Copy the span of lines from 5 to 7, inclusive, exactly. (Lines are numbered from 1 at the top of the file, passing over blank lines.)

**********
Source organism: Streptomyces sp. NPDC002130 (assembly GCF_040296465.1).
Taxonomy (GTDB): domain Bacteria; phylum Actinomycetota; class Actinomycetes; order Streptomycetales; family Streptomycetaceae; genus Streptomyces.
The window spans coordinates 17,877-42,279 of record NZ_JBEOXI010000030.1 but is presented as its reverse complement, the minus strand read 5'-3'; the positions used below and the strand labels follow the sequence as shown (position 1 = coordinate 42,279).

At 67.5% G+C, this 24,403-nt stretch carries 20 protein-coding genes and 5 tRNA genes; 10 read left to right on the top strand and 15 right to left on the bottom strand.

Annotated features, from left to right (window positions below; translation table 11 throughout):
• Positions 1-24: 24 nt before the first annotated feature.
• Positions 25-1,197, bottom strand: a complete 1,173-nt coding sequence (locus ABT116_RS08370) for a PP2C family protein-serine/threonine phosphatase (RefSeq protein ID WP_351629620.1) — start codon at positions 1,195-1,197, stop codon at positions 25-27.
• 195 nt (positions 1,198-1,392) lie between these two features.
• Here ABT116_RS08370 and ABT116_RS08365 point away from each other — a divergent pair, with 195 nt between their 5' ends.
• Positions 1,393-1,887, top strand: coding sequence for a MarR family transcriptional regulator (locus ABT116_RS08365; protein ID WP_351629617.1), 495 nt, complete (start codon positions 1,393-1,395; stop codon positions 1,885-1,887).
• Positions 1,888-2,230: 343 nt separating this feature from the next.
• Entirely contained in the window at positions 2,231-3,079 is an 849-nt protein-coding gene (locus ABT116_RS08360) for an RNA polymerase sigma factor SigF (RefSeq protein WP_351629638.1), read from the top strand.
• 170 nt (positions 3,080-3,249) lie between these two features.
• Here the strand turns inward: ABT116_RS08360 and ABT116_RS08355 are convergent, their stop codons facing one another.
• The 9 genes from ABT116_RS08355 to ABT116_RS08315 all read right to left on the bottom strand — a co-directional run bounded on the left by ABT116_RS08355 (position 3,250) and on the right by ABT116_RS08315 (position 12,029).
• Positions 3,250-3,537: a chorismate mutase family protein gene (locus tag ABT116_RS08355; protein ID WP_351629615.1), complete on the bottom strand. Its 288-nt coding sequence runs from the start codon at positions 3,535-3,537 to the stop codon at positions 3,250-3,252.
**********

Annotated features, from left to right (window positions below; translation table 11 throughout):
• Positions 1-24: 24 nt before the first annotated feature.
• Positions 25-1,197, bottom strand: a complete 1,173-nt coding sequence (locus ABT116_RS08370) for a PP2C family protein-serine/threonine phosphatase (RefSeq protein ID WP_351629620.1) — start codon at positions 1,195-1,197, stop codon at positions 25-27.